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In July, Neil Mahoney was diagnosed with Stage 4 esophageal cancer at the age of 64. Mahoney has never married and has no children, and the former landscaping manager hoped to avoid putting his siblings through the burden of caring for him for what could be as long as 14 months if he continues to receive treatment.
Dr. Barbara Morris was Mahoney's physician and an employee of Centura Health Corp, a hospital in Centennial run by both the Catholic Church and the Seventh-Day Adventist community. Morris was prepared to help Mahoney end his life. This would be in direct contradiction to the Ethical & Religious Directives For Health Care Services, issued by the U.S. Conference of Catholic Bishops (USCCB), to which Centura must adhere.
On August 21, Morris and Mahoney filed a lawsuit in state court to allow them to proceed with his suicide. Five days later, Centura fired Dr. Morris.
Colorado law is decidedly hostile to Catholic teaching. In 2016, the state's voters approved the End of Life Options Act, essentially allowing patients and doctors to participate in euthanasia. The referendum passed with a resounding 65% of the vote. A separate state law says hospitals may not "limit or otherwise exercise control" over a physician's medical judgment. The most the state will allow Centura is the right not to have the euthanizing done on its own premises — but not the right to determine if its employees can participate.
Consequently, when Centura responded to the lawsuit, it sought immediately to have it removed to federal court. The Department of Health and Human Services in the Trump Administration has sought to broaden conscience protection clauses, particularly in the health care field. However, those rules will not go into effect until at least November 22, owing to legal challenges — including from the state of Colorado.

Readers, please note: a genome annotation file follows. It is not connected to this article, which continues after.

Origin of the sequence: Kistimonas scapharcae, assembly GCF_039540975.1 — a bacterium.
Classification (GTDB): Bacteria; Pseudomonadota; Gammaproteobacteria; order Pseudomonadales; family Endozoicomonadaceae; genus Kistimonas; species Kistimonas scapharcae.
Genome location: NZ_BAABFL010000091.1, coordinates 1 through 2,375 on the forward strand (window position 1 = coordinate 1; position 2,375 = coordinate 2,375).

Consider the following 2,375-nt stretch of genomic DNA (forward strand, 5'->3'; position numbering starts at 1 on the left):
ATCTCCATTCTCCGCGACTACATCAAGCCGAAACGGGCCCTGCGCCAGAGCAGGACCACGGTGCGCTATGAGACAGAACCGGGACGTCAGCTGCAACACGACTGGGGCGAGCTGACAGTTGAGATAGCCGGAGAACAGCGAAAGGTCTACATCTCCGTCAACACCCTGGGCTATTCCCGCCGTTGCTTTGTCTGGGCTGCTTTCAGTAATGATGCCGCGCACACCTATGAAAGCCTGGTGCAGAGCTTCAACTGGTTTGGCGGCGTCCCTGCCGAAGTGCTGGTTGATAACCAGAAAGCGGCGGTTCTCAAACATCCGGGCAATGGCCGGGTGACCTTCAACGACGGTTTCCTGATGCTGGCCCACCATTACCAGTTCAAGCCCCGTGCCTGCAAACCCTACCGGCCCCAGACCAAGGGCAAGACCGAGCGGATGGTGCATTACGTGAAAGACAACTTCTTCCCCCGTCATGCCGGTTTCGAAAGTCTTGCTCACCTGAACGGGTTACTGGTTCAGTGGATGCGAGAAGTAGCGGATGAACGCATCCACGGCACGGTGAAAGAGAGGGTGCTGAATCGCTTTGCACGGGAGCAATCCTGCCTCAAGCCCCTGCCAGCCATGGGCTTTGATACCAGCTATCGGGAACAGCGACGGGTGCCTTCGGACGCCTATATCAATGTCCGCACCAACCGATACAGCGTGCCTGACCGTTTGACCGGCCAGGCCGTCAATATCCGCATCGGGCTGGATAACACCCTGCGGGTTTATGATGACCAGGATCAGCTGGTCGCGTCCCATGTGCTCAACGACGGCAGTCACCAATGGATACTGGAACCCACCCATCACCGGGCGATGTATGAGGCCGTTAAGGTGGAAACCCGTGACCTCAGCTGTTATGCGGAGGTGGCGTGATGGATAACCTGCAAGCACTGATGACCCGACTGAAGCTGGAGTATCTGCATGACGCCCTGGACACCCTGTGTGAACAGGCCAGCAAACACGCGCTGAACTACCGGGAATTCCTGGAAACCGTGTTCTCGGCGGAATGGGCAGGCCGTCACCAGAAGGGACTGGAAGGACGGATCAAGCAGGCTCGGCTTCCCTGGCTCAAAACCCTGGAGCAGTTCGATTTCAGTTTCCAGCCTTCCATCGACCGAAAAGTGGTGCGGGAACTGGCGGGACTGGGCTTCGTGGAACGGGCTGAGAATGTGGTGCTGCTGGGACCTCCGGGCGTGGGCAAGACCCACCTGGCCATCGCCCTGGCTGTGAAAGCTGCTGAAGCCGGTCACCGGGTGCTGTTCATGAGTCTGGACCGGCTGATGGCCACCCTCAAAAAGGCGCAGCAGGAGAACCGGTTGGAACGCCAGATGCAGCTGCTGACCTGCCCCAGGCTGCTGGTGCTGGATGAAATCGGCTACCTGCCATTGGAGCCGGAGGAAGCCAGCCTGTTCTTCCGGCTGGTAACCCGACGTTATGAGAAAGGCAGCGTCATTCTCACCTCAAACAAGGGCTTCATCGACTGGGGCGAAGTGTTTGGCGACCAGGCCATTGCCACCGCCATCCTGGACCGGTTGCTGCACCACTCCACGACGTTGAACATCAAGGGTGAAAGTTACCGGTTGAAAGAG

Critics of the Catholic Church, including the Final Exit Network, an organization founded for the purpose of promoting assisted-suicide laws, have charged Centura with seeking to impose Church doctrine on those who reject it.
But in fact, Dr. Morris concedes she knew Centura was religiously affiliated but "didn't anticipate a problem." Even more, the hospital has advised Mahoney that he is free to transfer his care to a secular provider. Centura's only requirement in this entire affair has been to insist its employees uphold the Catholic principles they knew about on their hiring.
"Asking a Christian hospital to play any role in violating the dignity of human life is asking the Christian hospital to compromise its values and core mission," said Mark Haas, director of public relations for the archdiocese of Denver. "This is not the hospital forcing its beliefs upon others, but rather having outside views forced upon it."
Jason Spitalnick, attorney for Morris, says that if Centura doesn't like Colorado's laws, "they can go practice in another state." True enough, although one out of every three hospitals in Colorado operates under Catholic guidelines. Nationally, five of the top 10 hospital systems are connected to the Church.